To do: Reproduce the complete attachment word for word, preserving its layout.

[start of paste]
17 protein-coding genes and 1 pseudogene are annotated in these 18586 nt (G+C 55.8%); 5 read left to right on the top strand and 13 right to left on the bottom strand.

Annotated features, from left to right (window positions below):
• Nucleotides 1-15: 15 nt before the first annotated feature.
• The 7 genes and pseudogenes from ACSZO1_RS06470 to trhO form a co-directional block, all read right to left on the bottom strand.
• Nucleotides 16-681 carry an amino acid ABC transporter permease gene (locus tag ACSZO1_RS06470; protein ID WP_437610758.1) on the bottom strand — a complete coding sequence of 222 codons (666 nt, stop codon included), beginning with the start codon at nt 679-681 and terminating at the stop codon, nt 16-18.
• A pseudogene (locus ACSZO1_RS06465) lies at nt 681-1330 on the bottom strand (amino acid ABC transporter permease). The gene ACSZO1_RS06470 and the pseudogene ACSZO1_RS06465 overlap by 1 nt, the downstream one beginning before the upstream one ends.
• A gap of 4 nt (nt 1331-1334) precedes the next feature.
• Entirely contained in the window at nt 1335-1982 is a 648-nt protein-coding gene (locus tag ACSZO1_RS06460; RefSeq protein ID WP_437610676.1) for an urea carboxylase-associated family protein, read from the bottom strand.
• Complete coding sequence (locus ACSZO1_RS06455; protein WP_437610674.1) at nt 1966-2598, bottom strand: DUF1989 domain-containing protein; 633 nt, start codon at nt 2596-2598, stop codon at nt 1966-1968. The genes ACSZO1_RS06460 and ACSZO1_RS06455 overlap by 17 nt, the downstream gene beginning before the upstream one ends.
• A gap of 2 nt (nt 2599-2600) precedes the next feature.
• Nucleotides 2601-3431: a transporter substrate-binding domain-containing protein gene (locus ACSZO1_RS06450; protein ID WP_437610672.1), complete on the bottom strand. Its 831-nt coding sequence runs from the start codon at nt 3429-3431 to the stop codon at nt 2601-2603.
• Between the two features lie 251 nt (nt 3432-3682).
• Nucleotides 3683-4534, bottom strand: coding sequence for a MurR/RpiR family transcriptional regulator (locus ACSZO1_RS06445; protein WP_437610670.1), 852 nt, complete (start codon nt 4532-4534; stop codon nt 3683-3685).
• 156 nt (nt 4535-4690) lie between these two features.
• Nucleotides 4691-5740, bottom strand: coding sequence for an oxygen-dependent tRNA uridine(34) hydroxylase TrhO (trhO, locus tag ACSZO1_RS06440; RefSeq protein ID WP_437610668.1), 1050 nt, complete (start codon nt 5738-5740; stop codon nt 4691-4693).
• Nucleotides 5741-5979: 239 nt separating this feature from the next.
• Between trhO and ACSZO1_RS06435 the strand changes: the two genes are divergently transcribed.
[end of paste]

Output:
17 protein-coding genes and 1 pseudogene are annotated in these 18586 nt (G+C 55.8%); 5 read left to right on the top strand and 13 right to left on the bottom strand.

Annotated features, from left to right (window positions below):
• Nucleotides 1-15: 15 nt before the first annotated feature.
• The 7 genes and pseudogenes from ACSZO1_RS06470 to trhO form a co-directional block, all read right to left on the bottom strand.
• Nucleotides 16-681 carry an amino acid ABC transporter permease gene (locus tag ACSZO1_RS06470; protein ID WP_437610758.1) on the bottom strand — a complete coding sequence of 222 codons (666 nt, stop codon included), beginning with the start codon at nt 679-681 and terminating at the stop codon, nt 16-18.
• A pseudogene (locus ACSZO1_RS06465) lies at nt 681-1330 on the bottom strand (amino acid ABC transporter permease). The gene ACSZO1_RS06470 and the pseudogene ACSZO1_RS06465 overlap by 1 nt, the downstream one beginning before the upstream one ends.
• A gap of 4 nt (nt 1331-1334) precedes the next feature.
• Entirely contained in the window at nt 1335-1982 is a 648-nt protein-coding gene (locus tag ACSZO1_RS06460; RefSeq protein ID WP_437610676.1) for an urea carboxylase-associated family protein, read from the bottom strand.
• Complete coding sequence (locus ACSZO1_RS06455; protein WP_437610674.1) at nt 1966-2598, bottom strand: DUF1989 domain-containing protein; 633 nt, start codon at nt 2596-2598, stop codon at nt 1966-1968. The genes ACSZO1_RS06460 and ACSZO1_RS06455 overlap by 17 nt, the downstream gene beginning before the upstream one ends.
• A gap of 2 nt (nt 2599-2600) precedes the next feature.
• Nucleotides 2601-3431: a transporter substrate-binding domain-containing protein gene (locus ACSZO1_RS06450; protein ID WP_437610672.1), complete on the bottom strand. Its 831-nt coding sequence runs from the start codon at nt 3429-3431 to the stop codon at nt 2601-2603.
• Between the two features lie 251 nt (nt 3432-3682).
• Nucleotides 3683-4534, bottom strand: coding sequence for a MurR/RpiR family transcriptional regulator (locus ACSZO1_RS06445; protein WP_437610670.1), 852 nt, complete (start codon nt 4532-4534; stop codon nt 3683-3685).
• 156 nt (nt 4535-4690) lie between these two features.
• Nucleotides 4691-5740, bottom strand: coding sequence for an oxygen-dependent tRNA uridine(34) hydroxylase TrhO (trhO, locus tag ACSZO1_RS06440; RefSeq protein ID WP_437610668.1), 1050 nt, complete (start codon nt 5738-5740; stop codon nt 4691-4693).
• Nucleotides 5741-5979: 239 nt separating this feature from the next.
• Between trhO and ACSZO1_RS06435 the strand changes: the two genes are divergently transcribed.